Modern conveniences like indoor plumbing and WiFi are lacking, but if you're looking to catch fish, this is the place.
Driftwood Wilderness Lodge, a remote fishing and hunting camp on Kodiak Island, Alaska, opened for business last month. The Press has tracked owner Nick Blanco's backbreaking building project over the last few years. The adventurous entrepreneur built the lodge from scratch, using ancient timbers he salvaged from a distant beach. His mother, Lynn Nelson, runs LIN Public Relations out of her Second Street home in White Bear Lake.
Blanco is a St. John's University graduate who taught school in an Alaskan village called Shishmaref before pursuing his dream of guiding fishing and hunting parties from his own lodge. For the past three years, the 30-year-old lived in a canvas tent heated with wood, getting by with few modern conveniences, a small generator, and backup solar panels to power his cell phone and tools. He lives largely off the land.
A reality show on the DIY Network called “Building Alaska” is still running episodes of Blanco's intrepid journey, “Season 7 – The New Generation,” which aired Sept. 27.
As unofficial director of Blanco's Minnesota support team, Nelson has taken on a new role at Driftwood Wilderness Lodge: chief cook and bottle washer. She and husband Mike Keeler just returned from two weeks at the lodge, where they helped Blanco with food preparation and last-minute jobs — like hooking up a rainwater shower — before his first guests arrived.
Mom is definitely a team player. Up at 5 a.m. every morning to prepare breakfast before the party of six headed out to fish, Nelson ditched the makeup and curling iron. She had to heat water to wash dishes and got creative when it came to cooking, even making wild goat chili, which her son said was the best he ever tasted.
As for the fishing party, they're already booked for 2021.
“We're calling them the Founder's Club,” Nelson said. “Their anticipated visit kept Nick on task with his rebuild. They gave Nick helpful words of advice and were an inspiration. They also had a fantastic week of fishing and limited out on salmon.”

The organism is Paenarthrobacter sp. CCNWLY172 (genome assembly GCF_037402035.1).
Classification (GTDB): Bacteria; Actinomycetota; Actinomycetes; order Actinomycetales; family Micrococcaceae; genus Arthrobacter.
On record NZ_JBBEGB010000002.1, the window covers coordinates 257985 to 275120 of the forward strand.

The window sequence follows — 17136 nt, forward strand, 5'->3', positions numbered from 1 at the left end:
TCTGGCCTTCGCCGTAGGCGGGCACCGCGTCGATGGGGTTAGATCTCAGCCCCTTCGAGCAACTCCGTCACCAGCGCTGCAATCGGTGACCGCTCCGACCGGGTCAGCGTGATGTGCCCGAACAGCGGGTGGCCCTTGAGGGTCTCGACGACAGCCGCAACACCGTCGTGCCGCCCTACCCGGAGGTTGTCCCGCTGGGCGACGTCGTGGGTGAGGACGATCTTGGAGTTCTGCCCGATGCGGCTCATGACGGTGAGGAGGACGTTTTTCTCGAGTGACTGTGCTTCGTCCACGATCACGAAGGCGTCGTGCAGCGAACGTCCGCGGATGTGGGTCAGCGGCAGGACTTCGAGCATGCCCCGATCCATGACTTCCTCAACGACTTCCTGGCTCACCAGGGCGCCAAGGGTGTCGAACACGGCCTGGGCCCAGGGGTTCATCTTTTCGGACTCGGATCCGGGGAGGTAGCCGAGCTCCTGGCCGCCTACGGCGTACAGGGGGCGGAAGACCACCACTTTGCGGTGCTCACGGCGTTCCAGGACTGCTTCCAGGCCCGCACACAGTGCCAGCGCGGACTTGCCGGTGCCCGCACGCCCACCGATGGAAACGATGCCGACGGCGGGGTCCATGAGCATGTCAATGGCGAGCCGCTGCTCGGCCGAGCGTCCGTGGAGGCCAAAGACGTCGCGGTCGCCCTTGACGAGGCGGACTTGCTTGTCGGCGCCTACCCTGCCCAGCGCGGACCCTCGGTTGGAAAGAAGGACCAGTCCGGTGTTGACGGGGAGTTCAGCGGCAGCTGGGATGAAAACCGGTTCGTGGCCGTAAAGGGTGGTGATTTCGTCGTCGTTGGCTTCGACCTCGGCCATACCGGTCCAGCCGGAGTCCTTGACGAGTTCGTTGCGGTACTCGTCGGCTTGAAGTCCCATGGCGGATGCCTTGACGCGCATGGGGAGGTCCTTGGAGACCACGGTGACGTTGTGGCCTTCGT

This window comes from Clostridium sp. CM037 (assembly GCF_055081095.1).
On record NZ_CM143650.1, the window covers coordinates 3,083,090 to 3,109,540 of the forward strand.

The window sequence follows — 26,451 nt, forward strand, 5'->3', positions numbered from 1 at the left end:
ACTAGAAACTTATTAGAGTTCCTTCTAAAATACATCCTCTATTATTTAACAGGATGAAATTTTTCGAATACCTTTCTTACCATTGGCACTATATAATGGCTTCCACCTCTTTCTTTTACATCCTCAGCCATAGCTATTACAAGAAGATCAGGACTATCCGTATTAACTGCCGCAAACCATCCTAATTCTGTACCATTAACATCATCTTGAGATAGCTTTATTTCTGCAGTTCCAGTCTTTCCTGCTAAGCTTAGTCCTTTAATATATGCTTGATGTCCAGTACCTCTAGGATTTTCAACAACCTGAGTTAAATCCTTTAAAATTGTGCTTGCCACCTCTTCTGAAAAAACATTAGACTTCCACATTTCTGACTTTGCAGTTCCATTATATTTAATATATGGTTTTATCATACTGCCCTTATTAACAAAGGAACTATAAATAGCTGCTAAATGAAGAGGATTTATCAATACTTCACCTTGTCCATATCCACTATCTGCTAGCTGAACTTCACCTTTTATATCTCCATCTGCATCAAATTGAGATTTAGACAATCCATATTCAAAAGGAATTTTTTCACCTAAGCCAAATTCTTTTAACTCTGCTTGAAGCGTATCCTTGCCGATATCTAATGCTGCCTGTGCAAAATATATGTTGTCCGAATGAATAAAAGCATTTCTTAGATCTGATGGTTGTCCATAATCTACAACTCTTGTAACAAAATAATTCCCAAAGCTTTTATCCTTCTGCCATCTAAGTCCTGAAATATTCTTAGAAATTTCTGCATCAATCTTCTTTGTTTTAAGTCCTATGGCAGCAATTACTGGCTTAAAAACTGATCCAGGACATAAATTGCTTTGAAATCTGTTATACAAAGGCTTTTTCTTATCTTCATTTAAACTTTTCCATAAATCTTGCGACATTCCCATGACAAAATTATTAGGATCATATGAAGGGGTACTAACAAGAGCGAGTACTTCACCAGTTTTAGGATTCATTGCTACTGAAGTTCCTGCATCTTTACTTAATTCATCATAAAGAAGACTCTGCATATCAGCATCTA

Blanco's mom is amazed at her son's tenacity after his first lodge, nearly complete, burned down in 2017. But after spending time on the spacious deck overlooking Larsen Bay and watching a fledgling eagle learn to fly, Nelson understood his love for the wilderness and his desire to rebuild.
“This place is off the grid,” she emphasized. “Our cell phones didn't work, so there were few distractions. You may give up some hygiene and comfort, but you learn what's important. There is a healing power to the wilderness. It made me want more.”
Nelson believes there is a market for eco-tourists, too, looking for a true Alaskan experience. “This is such a unique place for the right people.”
A college buddy, Tyler Johnson, agrees. “Alaska gets in your blood. What Nick has put together there is nothing short of incredible.”
Johnson describes the oceanside setting as serene. The only noise is an occasional bush plane. “You are on island time. And the fishing and hunting opportunities are incredible,” he added. “I'm telling people to go. It helps to recharge, reset the mind. Go to the edge of the world; go to Alaska. The lodge is open for business.”
For more information on booking a trip, visit www.driftwoodwildernesslodge.com. On the homepage is a bit of apropos philosophy — Blanco's minor in college — that reads: “Where no roads go, your path begins.” In other words, it's an open-ended invitation.